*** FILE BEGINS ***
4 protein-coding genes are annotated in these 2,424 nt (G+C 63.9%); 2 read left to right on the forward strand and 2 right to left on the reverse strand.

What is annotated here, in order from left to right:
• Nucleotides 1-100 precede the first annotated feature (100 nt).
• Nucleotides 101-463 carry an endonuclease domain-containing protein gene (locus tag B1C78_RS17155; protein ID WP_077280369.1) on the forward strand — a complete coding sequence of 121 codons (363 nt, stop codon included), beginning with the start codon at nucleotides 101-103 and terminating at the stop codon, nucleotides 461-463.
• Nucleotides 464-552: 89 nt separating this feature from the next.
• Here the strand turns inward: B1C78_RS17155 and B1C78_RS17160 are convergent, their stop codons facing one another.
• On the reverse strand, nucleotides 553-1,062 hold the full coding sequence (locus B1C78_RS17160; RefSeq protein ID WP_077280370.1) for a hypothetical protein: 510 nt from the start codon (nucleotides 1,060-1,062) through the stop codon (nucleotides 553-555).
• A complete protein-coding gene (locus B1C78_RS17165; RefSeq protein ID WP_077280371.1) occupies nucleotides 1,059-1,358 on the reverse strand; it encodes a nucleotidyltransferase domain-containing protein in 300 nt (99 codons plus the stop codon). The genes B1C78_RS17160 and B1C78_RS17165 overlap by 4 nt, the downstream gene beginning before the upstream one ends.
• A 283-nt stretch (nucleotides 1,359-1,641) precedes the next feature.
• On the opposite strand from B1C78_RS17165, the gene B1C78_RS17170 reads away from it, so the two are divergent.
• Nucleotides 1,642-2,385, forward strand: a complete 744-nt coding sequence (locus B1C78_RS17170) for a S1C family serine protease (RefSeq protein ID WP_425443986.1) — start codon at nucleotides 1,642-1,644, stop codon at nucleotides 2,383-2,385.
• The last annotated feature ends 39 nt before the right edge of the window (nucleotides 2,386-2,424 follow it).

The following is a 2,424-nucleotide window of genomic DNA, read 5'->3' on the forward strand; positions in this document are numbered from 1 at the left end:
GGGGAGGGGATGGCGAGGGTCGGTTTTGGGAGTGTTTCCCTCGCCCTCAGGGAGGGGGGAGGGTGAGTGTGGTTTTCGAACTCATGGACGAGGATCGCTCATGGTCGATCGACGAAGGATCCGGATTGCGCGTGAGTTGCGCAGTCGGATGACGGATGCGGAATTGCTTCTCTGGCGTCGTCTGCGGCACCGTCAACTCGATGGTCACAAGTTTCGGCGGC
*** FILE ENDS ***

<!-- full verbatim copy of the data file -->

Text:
4 protein-coding genes are annotated in these 2,424 nt (G+C 63.9%); 2 read left to right on the forward strand and 2 right to left on the reverse strand.

What is annotated here, in order from left to right:
• Nucleotides 1-100 precede the first annotated feature (100 nt).
• Nucleotides 101-463 carry an endonuclease domain-containing protein gene (locus tag B1C78_RS17155; protein ID WP_077280369.1) on the forward strand — a complete coding sequence of 121 codons (363 nt, stop codon included), beginning with the start codon at nucleotides 101-103 and terminating at the stop codon, nucleotides 461-463.
• Nucleotides 464-552: 89 nt separating this feature from the next.
• Here the strand turns inward: B1C78_RS17155 and B1C78_RS17160 are convergent, their stop codons facing one another.
• On the reverse strand, nucleotides 553-1,062 hold the full coding sequence (locus B1C78_RS17160; RefSeq protein ID WP_077280370.1) for a hypothetical protein: 510 nt from the start codon (nucleotides 1,060-1,062) through the stop codon (nucleotides 553-555).
• A complete protein-coding gene (locus B1C78_RS17165; RefSeq protein ID WP_077280371.1) occupies nucleotides 1,059-1,358 on the reverse strand; it encodes a nucleotidyltransferase domain-containing protein in 300 nt (99 codons plus the stop codon). The genes B1C78_RS17160 and B1C78_RS17165 overlap by 4 nt, the downstream gene beginning before the upstream one ends.
• A 283-nt stretch (nucleotides 1,359-1,641) precedes the next feature.
• On the opposite strand from B1C78_RS17165, the gene B1C78_RS17170 reads away from it, so the two are divergent.
• Nucleotides 1,642-2,385, forward strand: a complete 744-nt coding sequence (locus B1C78_RS17170) for a S1C family serine protease (RefSeq protein ID WP_425443986.1) — start codon at nucleotides 1,642-1,644, stop codon at nucleotides 2,383-2,385.
• The last annotated feature ends 39 nt before the right edge of the window (nucleotides 2,386-2,424 follow it).

The following is a 2,424-nucleotide window of genomic DNA, read 5'->3' on the forward strand; positions in this document are numbered from 1 at the left end:
GGGGAGGGGATGGCGAGGGTCGGTTTTGGGAGTGTTTCCCTCGCCCTCAGGGAGGGGGGAGGGTGAGTGTGGTTTTCGAACTCATGGACGAGGATCGCTCATGGTCGATCGACGAAGGATCCGGATTGCGCGTGAGTTGCGCAGTCGGATGACGGATGCGGAATTGCTTCTCTGGCGTCGTCTGCGGCACCGTCAACTCGATGGTCACAAGTTTCGGCGGC